Religious beliefs play an essential role in the donation decision. Some religious groups have stood against organ donation. For instance, Orthodox Jews in Israel issued antidonation cards.35 Islam is the faith of most people in Saudi Arabia. Although most Islamic bodies and institutions all over the Muslim countries endorse organ donation, many individuals in these countries are still reluctant to consider organ donation, especially deceased donation. The Islamic Jurisprudence Assembly Council in Saudi Arabia approved deceased and living donations in 1982. However, many Saudis still reject organ donation. In a study from Al-Harthi and Alzahrany, almost 60% of the study population refused to consider organ donation.23 Moreover, in a study from Alam,36 only 42% of the population under study accepted organ donation. Of these, 27.5% feared that the act of organ donation would contradict their religious beliefs.36 In the present study, the majority of those who accepted donation in general believed that deceased donation was compatible with Islamic rules. However, a good proportion of participants were not sure whether Islam would allow such type of donation. In addition, the majority of those who refused donation indicated that they did so because of their religious beliefs (Figure 6). Nevertheless, people showed more willingness to donate during Islamic seasons like the holy month of Ramadan. Najafizadeh and associates37 showed that Ramadan had a 154% increase in the donation rate compared with the previous month for donor recruitment teams in Islamic countries for utilizing Islamic seasons, thereby enhancing donor recruitment.

Financial compensation can enhance the willing­ness to donate to family members and strangers.38 Arguments for or against financial compensation for solid-organ donors are beyond the scope of this study. In Gordon and associates, 29% of people who thought financial support would increase their willingness to donate said they needed this support to cover for some of the nonmedical expenses related to transplant. On the other hand, over 54 years of age was a factor associated with the thought that financial compen­sation would not affect their willingness to donate.38 In this study, the potential financial gains did not seem to change the decision of those who refused to donate.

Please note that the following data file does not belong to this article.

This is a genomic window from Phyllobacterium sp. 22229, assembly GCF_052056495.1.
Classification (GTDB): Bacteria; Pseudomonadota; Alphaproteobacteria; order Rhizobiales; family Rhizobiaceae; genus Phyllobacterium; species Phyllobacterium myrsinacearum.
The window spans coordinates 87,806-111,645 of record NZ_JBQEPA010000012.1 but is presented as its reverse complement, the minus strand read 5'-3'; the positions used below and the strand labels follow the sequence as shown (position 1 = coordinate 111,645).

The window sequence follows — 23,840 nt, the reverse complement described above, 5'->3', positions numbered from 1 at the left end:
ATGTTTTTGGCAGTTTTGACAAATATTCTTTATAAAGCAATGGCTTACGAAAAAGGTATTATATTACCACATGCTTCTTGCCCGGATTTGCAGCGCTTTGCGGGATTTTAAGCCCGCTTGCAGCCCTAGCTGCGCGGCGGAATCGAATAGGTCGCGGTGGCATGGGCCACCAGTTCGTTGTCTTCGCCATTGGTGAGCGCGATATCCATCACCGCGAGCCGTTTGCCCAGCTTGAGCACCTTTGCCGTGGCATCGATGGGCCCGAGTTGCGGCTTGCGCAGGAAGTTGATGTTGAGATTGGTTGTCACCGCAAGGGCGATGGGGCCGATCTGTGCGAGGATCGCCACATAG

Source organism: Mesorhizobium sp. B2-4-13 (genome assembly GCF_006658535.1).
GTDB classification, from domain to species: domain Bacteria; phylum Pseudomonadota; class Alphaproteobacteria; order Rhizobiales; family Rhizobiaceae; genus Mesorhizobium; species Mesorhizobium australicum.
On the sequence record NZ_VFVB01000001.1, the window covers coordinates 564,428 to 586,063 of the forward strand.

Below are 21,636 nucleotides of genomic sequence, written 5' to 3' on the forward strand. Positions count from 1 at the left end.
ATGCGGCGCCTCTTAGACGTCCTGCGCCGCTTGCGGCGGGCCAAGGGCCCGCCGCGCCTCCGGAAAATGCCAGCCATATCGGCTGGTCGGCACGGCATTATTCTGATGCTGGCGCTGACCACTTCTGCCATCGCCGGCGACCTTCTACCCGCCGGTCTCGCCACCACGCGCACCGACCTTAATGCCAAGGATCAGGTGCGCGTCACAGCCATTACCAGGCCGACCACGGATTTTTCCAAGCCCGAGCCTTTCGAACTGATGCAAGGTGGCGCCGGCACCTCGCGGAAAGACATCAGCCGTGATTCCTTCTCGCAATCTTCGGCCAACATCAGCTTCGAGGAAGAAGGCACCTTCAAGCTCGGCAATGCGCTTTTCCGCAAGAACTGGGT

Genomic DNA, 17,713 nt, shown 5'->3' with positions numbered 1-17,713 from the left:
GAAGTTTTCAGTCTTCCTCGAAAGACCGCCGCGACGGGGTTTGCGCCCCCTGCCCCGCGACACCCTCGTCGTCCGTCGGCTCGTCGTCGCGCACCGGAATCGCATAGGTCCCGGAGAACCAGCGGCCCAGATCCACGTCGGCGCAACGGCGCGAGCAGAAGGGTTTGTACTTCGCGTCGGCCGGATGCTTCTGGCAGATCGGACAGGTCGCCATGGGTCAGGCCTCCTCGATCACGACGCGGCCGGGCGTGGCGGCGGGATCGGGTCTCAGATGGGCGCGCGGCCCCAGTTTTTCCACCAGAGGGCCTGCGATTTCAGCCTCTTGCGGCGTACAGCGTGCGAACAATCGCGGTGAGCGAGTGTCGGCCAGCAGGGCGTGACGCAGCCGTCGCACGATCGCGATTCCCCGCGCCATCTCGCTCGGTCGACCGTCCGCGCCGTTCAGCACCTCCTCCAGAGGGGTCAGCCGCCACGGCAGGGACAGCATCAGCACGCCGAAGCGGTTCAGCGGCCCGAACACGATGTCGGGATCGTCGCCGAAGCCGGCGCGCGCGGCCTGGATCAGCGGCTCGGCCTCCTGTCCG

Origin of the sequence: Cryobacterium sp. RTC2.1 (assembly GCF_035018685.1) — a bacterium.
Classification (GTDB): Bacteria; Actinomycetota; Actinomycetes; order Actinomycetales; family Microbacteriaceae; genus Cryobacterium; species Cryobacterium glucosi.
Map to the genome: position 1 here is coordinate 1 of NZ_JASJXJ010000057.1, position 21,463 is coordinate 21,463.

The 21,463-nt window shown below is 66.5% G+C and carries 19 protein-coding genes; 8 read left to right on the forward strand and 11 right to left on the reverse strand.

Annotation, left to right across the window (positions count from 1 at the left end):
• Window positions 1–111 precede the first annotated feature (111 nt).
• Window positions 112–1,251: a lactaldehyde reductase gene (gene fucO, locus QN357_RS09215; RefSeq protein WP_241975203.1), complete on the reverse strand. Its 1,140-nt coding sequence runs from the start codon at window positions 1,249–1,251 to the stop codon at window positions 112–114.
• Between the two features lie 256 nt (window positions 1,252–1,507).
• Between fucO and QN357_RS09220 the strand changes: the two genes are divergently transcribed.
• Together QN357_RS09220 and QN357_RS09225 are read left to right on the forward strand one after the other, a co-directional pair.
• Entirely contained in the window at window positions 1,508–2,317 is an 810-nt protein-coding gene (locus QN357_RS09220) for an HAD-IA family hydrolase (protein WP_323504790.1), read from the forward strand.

In a series of studies conducted in Saudi popula­tions, a number of factors have been reported to hinder people from organ donation. The most frequently reported factors were (1) fear of complications, (2) insufficient information about donation, and (3) the belief that Islam prohibits such a procedure.23,36,39 In the present study, only a minority of the study popula­tion refused donation, and the main reason for their refusal was their religious beliefs, followed by fear of postoperative complications and fear of organ failure. However, most of the participants who refused donation have never encountered any organ donor before. This may indicate that raising awareness with regard to organ donation and its actual outcomes may move a portion of refusing people toward the acceptance end.

The donor-exchange program is an excellent modality that can expand living donations. In Saudi Arabia, most donor incompatibilities (75%) are because of HLA incompatibility.40 In Waterman and associates,41 64% of potential donors were willing to participate in such a program. List exchange is another way to expand kidney donation. The availability of paired exchange and list donation program is estimated to increase the kidney transplant rate by 1% to 11%. However, only 37% of donors considered it as an option.41 Close family relationships and less than a college education were the most critical factors for accepting paired-kidney exchange, whereas hemodialysis initiation was the major factor for accepting list donation.41 In the present study, about two-thirds of participants eventually agreed to paired-exchange donation or in the event that their recipient had no other donor. This number dropped to about 50% for list exchange. The acceptance rate for paired exchange donation was higher in female, unmarried, and younger (< 45 years old) age groups.

There are several limitations: (1) the response rate to the questionnaire was unknown; (2) the number of male respondents was disproportionately higher than female respondents; and (3) the number of respondents refusing donation was very low (about 10%). This did not allow running statistical tests to assess correlations between different socioeconomic groups.


This study described the willingness of the Saudi population for organ donation in general and in special conditions, such as deceased, living-unrelated, altruistic, paired-exchange, list exchange, and next-of-kin consent.


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DOI : 10.6002/ect.2020.0180

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From the Division of Nephrology, Department of Medicine, Taif University, Taif, Saudi Arabia
Acknowledgements: Thanks to Dr. Ali AL-Shaggag for reviewing and helping to distribute the study questionnaire. The author has not received any funding or grants in support of the presented research or for the preparation of this work and has no further declarations of potential conflicts of interest.
Corresponding author: Muhammad A. Bukhari, 6662 Khamseen Street, Al Jal Dist., PO BOX: 55, Taif, Saudi Arabia 21925